However, this solution looks kind of clumsy. Is there really a need to generate an intermediate XML representation? The answer is "no," as shown in Figure 2.

Figure 2. Reading an INI file using a custom XmlReader without the need for an intermediate XML representation

The application interacts with a class (XmlINIReader) derived from XmlReader, which is specifically designed for reading INI files instead of XML files. This custom XmlReader class lets an INI file look like the XML file in Figure 1. Here is an example of how we could use it to traverse and simply dump rasphone.pbk:

XmlReader ini = new XmlINIReader("rasphone.pbk");
while(ini.Read())
{
   switch(ini.Name)
   {
      case "section":
         Console.WriteLine("[{0}]", ini["name"]);
         break;
      case "key":
         Console.WriteLine("{0}={1}", ini["name"], ini["value"]);
         break;
      default:
         break;
   }
}

Our little application just sees an XmlReader-derived class, passes it a file name, and then reads all the elements from it one after another. If it encounters a <section> or <key> element, it dumps it to the console. The application does not have a clue that the XmlINIReader is not parsing an XML file. Since the interface of XmlINIReader and XmlTextReader are the same—they both are derived from XmlReader—the INI file looks like an XML file.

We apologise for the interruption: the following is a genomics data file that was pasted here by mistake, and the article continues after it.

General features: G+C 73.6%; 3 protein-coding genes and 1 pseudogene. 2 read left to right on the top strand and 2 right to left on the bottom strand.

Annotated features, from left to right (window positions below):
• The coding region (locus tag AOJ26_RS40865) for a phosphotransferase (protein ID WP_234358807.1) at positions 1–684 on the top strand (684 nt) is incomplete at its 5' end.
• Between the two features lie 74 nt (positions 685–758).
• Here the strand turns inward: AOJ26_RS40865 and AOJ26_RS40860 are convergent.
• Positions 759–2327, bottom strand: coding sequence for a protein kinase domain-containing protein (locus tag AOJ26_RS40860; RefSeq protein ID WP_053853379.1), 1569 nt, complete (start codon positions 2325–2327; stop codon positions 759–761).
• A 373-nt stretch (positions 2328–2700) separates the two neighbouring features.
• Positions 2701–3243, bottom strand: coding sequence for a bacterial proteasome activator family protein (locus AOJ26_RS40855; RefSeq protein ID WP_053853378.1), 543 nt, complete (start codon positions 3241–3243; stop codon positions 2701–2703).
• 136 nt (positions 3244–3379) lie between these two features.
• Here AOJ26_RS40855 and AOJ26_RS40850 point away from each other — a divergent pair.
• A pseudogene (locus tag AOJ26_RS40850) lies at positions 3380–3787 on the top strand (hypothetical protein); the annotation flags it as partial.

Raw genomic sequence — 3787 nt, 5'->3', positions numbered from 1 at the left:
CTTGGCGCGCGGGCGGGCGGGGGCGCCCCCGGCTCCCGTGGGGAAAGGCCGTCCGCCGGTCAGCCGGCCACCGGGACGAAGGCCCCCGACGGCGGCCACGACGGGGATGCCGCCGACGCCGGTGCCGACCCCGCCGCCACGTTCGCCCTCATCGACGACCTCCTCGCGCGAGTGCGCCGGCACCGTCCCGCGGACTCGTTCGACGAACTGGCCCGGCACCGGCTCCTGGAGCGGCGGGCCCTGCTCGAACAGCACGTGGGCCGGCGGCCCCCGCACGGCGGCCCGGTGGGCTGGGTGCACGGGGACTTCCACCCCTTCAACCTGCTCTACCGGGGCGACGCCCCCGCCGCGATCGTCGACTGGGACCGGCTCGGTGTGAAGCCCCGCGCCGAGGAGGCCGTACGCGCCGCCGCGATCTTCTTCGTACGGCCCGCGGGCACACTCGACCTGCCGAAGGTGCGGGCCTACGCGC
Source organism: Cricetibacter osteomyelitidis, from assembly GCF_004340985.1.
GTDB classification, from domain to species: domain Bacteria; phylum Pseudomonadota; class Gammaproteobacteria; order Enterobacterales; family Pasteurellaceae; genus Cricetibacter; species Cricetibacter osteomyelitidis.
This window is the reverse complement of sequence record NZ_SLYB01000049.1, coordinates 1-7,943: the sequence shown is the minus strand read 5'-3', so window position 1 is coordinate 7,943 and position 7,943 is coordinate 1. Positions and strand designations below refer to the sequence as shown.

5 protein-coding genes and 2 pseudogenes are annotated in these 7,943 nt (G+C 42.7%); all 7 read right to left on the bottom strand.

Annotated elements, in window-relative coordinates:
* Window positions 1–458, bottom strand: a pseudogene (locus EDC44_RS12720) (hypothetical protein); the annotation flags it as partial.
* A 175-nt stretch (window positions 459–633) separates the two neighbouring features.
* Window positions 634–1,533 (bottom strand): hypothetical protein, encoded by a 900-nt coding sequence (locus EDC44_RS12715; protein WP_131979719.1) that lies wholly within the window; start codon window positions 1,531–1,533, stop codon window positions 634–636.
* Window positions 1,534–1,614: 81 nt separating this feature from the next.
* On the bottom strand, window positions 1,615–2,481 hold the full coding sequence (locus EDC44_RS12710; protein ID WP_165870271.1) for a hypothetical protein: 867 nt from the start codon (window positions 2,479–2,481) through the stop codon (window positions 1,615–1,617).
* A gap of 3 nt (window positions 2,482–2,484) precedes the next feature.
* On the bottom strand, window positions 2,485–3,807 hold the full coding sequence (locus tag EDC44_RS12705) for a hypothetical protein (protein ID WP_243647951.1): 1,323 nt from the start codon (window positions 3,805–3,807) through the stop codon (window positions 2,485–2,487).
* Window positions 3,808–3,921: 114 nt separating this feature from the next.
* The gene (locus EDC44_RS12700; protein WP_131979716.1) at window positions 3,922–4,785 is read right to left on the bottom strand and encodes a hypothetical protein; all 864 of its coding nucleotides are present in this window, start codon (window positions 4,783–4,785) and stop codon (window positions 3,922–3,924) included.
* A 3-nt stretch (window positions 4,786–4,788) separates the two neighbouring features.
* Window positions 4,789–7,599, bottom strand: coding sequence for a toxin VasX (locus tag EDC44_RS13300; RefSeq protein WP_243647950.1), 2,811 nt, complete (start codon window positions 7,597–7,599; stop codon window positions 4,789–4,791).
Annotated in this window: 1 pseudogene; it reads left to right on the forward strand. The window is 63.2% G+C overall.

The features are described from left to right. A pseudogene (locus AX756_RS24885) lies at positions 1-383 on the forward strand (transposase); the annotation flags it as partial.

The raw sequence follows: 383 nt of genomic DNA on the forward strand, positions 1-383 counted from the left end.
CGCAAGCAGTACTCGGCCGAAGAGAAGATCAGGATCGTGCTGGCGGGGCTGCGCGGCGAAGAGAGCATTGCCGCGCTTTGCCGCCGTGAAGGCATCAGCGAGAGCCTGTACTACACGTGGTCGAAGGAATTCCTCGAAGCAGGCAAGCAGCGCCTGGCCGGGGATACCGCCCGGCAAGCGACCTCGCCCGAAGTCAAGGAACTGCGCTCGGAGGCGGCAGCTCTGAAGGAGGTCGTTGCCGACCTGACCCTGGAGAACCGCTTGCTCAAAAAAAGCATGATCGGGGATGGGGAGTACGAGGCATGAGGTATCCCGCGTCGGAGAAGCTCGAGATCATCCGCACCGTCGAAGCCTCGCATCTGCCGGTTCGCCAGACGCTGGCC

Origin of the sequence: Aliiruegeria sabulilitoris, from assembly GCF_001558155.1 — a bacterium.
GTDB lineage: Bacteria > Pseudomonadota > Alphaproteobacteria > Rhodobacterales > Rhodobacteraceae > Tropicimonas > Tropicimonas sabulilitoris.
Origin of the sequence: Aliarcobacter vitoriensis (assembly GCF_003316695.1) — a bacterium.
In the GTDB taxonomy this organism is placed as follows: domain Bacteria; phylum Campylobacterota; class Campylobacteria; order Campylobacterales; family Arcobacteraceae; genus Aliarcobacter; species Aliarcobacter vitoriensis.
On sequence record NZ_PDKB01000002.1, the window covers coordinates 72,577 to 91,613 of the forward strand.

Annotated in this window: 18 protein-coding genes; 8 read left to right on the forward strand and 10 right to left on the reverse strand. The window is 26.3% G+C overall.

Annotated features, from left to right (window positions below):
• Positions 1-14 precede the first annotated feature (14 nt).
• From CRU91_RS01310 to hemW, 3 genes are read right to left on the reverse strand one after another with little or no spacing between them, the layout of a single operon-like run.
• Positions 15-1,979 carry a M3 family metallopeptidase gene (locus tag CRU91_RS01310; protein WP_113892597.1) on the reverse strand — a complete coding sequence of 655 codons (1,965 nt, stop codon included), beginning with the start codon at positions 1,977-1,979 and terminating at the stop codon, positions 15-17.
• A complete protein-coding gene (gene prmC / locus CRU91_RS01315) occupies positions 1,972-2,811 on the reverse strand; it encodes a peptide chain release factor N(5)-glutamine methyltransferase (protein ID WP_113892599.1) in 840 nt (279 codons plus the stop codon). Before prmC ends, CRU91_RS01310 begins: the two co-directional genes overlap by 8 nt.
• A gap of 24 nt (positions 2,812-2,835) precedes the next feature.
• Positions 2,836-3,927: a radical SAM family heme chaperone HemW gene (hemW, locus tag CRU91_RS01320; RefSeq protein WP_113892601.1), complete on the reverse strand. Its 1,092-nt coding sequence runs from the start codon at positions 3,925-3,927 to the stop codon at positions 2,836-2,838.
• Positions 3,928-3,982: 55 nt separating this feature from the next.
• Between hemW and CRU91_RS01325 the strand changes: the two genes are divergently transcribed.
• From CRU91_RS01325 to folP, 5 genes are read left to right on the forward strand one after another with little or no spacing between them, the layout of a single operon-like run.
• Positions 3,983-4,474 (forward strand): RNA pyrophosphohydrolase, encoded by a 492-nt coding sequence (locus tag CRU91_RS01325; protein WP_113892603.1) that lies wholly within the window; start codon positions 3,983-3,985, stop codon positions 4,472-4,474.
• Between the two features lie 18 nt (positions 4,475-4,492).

If we can build a class derived from XmlReader, we can dynamically present any data structure or source to the outside as a stream of XML elements and attributes, without the need to actually transform the source to an intermediate XML format.

Implementing Custom XmlReader Classes

Before we can start building classes like XmlINIReader we should take a minute to see how we can generalize the approach.

We are starting with a given data structure/source XYZ that we want to look at through an XmlReader. For that we need to derive an XmlXYZReader from XmlReader. At the same time, we need to be clear about how the data source should be made to appear as XML to the outside; we need an XML Schema that any application can expect the XmlXYZReader to adhere to. The stream of elements and attributes that we pull from the data source with our custom XmlReader needs to follow this schema, like the intermediate XML representation in Figure 1 follows the XML Schema below.